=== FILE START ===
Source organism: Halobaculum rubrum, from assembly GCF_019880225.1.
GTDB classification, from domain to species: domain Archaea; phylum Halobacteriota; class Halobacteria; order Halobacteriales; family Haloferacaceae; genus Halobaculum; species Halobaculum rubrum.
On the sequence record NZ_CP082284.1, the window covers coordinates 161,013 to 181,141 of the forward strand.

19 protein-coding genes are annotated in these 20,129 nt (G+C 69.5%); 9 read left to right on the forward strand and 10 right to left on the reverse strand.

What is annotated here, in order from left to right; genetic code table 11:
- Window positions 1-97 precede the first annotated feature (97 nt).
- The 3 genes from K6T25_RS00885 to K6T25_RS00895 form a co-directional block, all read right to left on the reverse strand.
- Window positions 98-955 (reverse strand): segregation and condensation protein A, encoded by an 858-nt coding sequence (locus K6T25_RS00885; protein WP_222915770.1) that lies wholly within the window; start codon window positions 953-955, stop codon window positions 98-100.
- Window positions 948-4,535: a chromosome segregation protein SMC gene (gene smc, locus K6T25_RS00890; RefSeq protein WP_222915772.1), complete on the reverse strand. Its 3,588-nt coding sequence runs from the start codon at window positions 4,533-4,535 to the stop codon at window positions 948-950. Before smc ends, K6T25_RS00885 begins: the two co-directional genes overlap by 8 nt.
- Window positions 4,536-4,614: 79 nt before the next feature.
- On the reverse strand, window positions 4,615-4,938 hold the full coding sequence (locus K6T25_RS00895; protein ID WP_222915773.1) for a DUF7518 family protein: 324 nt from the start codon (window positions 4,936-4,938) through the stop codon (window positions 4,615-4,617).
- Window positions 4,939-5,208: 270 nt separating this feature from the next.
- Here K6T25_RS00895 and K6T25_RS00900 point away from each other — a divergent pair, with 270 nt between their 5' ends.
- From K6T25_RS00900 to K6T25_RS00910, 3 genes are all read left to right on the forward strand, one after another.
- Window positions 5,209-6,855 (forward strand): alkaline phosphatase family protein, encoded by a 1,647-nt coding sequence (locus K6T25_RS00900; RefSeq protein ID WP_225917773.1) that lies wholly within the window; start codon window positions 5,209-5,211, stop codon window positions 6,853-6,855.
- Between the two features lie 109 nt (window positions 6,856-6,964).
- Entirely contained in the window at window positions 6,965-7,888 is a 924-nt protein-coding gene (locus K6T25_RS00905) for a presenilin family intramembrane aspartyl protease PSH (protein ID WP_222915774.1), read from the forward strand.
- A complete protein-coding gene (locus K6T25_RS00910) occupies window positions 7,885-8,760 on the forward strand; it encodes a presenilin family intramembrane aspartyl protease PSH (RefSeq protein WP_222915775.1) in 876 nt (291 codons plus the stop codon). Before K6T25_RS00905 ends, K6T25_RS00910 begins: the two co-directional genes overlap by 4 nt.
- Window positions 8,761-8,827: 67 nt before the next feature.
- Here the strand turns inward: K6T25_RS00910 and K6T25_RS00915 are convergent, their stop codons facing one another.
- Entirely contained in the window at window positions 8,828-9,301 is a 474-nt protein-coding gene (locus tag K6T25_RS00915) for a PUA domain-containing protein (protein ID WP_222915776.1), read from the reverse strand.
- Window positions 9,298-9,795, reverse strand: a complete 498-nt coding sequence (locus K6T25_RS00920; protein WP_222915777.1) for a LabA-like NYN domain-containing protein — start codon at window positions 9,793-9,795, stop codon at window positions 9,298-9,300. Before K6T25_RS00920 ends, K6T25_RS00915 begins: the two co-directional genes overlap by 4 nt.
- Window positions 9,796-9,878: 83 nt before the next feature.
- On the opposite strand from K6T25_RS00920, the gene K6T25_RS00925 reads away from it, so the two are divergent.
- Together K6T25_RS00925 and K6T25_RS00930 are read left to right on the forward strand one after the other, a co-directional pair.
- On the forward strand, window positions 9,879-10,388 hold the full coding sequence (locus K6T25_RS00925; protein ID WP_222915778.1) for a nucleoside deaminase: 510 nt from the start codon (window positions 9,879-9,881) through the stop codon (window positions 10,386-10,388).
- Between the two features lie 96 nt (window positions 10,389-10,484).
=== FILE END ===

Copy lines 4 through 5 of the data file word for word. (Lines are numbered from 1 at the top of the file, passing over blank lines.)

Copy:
19 protein-coding genes are annotated in these 20,129 nt (G+C 69.5%); 9 read left to right on the forward strand and 10 right to left on the reverse strand.

What is annotated here, in order from left to right; genetic code table 11: